The latest gear and bikes for bikepackers
Going the distance means having reliable gear customized for bike packing, that hybrid undertaking that melds cycling and backpacking. Here are three specialty bikes and four cargo carriers that will make the going easier.
Epitome of the breed
REI Co-Op Cycle ADV 4.2. Aluminum framed mountain bike with swept-back, upright-position flat handlebars, 27.5-inch wheels with 2.8-inch tires, disc brakes, shock-absorbing seat post -- and lots of mounts for cargo bags.
Why we like it: Burly machine that'll survive anything and carry everything.
Info: $1,999, rei.com/b/co-op-cycles
Comfiest handlebar ever
Canyon Grail CF. Carbon-fiber gravel racer/bike packer road bike with 700C wheels, spacing for 42-mm tires and two innovations: a two-level flexing road-style handlebar that absorbs shock to the hand from the front wheel, and a flexing seat post.
Why we like it: Unmatched comfort for your hands because the “floating” top section of the two-part carbon handlebar acts like a shock absorber. Most gravel bikes destroy your hands; this one doesn't.
Info: Grail CF models (with the floating handlebar) run $2,499 to $5,000, bit.ly/canyongrailcf
No-limits distance machine
Specialized AWOL Expert. A long-distance specialist with a durable chromoly steel frame, numerous rack, fender and water bottle mounts, a kickstand plate, 700-by-45 tires, tall, upright-position stem, a battery-free, Dynamo generator front hub for lights, and a one-of-a-kind suspension seaport.
Why we like it: It's tough, basically the road-bike version of the REI 4.2, with lights. The 45-mm tires are best for gravel, not rough trails.
Info: $2,500, bit.ly/specializedawolexpert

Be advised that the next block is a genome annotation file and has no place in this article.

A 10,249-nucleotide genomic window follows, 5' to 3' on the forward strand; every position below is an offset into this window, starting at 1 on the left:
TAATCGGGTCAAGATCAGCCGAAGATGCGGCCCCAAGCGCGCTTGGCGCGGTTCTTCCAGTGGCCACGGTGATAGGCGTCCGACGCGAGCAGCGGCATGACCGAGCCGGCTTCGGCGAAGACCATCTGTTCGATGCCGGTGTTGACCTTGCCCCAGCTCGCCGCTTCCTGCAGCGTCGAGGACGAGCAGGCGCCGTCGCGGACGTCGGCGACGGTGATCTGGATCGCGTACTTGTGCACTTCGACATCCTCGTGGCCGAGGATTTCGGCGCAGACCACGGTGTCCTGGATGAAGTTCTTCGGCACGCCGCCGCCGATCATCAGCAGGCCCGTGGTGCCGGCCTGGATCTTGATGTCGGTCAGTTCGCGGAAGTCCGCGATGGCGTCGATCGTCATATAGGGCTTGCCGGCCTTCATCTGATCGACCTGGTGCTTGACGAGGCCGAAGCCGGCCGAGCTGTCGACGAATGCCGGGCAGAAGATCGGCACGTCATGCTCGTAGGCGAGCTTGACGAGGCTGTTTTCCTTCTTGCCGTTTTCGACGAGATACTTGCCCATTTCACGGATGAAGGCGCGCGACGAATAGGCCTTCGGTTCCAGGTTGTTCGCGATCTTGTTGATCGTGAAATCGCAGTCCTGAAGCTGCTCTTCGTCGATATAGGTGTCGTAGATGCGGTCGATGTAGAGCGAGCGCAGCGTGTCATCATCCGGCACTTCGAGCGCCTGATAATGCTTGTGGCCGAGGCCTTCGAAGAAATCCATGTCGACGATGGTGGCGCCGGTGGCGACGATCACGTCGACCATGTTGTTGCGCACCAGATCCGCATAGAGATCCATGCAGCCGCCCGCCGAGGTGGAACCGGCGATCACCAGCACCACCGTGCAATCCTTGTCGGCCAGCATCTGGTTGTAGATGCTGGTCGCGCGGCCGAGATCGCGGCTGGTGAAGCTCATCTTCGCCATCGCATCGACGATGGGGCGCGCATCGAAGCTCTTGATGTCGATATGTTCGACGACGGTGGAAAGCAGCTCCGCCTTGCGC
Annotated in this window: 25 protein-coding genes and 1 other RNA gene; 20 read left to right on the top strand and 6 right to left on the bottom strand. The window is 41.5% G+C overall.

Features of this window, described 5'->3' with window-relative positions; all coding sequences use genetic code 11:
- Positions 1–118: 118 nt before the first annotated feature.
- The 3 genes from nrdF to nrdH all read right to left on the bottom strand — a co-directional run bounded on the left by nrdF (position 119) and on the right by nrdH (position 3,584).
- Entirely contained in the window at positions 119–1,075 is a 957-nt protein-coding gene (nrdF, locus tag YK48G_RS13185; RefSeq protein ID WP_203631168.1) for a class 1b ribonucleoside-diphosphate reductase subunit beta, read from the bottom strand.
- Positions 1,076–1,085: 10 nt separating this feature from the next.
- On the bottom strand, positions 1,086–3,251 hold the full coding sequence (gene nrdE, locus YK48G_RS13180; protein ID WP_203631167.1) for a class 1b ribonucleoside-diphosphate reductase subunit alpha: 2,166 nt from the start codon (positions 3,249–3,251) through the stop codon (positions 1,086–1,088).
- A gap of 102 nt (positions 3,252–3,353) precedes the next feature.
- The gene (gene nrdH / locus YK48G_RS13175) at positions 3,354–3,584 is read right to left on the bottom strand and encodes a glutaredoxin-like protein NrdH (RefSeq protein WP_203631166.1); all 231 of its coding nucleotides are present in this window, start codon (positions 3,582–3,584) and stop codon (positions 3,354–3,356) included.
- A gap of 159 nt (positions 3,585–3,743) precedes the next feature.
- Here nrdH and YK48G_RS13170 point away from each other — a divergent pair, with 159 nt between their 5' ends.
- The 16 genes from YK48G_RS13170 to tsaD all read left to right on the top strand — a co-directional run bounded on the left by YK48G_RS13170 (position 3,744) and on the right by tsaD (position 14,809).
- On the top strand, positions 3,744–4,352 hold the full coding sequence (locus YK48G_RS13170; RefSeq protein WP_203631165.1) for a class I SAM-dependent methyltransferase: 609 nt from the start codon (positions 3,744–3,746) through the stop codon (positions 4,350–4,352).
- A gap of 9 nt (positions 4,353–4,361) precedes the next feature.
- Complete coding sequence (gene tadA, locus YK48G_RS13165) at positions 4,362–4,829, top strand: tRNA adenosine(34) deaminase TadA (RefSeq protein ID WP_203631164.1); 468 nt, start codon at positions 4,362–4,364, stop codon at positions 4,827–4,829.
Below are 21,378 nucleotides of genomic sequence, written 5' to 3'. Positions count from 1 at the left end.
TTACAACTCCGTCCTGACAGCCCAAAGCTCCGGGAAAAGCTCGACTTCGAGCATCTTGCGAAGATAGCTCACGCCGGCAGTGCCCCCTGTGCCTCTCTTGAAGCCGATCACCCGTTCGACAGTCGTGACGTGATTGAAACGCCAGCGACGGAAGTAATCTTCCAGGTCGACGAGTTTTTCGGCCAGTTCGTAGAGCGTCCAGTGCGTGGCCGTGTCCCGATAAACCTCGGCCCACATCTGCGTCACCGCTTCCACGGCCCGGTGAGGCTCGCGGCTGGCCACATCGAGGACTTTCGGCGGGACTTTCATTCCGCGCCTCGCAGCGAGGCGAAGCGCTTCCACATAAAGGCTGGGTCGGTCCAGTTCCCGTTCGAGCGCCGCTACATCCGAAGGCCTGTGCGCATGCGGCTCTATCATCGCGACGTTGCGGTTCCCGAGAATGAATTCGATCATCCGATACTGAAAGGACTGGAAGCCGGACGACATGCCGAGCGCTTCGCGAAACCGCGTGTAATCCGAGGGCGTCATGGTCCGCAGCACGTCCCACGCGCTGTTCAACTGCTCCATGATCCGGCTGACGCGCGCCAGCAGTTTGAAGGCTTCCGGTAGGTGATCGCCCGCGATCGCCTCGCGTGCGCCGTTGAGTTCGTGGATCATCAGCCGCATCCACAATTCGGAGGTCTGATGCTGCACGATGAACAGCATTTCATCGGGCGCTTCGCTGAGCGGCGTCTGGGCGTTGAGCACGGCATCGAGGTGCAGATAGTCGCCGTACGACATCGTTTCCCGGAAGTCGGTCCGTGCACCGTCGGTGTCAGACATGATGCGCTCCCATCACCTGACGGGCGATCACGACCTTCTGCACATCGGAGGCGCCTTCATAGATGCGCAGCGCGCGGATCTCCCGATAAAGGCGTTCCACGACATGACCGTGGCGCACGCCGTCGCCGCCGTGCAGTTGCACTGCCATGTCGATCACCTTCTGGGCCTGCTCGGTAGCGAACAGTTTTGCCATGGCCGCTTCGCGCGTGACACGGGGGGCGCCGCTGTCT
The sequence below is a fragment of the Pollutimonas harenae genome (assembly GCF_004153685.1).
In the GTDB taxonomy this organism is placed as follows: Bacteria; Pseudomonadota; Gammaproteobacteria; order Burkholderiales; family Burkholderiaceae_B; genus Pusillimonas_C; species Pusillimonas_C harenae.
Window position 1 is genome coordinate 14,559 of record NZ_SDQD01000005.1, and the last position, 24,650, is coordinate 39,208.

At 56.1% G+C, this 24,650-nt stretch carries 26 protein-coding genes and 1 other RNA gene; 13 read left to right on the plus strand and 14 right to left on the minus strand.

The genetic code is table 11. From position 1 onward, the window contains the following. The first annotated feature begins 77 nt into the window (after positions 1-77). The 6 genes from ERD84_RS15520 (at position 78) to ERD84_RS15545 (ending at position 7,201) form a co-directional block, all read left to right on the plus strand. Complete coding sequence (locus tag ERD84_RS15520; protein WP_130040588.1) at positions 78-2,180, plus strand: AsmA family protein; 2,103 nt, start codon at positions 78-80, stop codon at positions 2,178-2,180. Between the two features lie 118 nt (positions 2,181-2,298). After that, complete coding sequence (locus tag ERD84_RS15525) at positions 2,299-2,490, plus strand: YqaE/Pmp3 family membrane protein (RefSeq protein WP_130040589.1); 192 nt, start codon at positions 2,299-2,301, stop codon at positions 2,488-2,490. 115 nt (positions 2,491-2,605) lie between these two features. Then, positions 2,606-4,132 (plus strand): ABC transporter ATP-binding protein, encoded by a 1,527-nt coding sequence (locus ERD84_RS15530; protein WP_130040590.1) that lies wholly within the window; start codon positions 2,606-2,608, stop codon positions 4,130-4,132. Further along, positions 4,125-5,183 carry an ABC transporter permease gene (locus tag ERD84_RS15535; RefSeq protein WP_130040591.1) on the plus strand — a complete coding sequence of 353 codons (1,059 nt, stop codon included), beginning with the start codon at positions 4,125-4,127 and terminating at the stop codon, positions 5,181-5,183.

Use your fork
Road Runner Body Bag. It’s a fork-mounted, waterproof pannier.
Why we like it: Very handy and smart design lets no space (such as the typically unused fork) go to waste. Roll-top dry-sack will keep gear dry in a river crossing.
Info: $50, roadrunnerbags.us
Lug everything but the kitchen sink
Burley Coho XC trailer. One-wheel trailer for road or trail that includes a shock to level bumps, a kickstand to hold the bike upright, and easy connection and fit to different wheel setups.
Why we like it: Simplest way to lug lots of gear, including large jugs of water for the deep backcountry, without the hassle of airtight packing gymnastics.
Info: $419, bit.ly/burleycohotrailer
Electronic seat dropper
Magura Vyron Dropper Seatpost. First-ever wireless dropper post.
(Dropper seat posts lower the saddle height at the touch of a handlebar button, which enhances balance during downhill riding during bike packing and mountain biking because it allows you to push your body weight back.)
Why we like it: With no wires in the way, this clean design is a standout among dropper posts.
Info: $499, magura.com
Topeak Backloader. Oversized under-the-seat bag that allows you to carry lots of gear without a rear rack.
Why we like it: Racks can break under the stress of mountain biking and can’t be used with dual-suspension bikes. This giant streamlined bag mounts easily, cinches tight so it won’t sway and has a waterproof inner liner.
Info: $74.95 for 6L size and $84.95 for 10L, topeak.com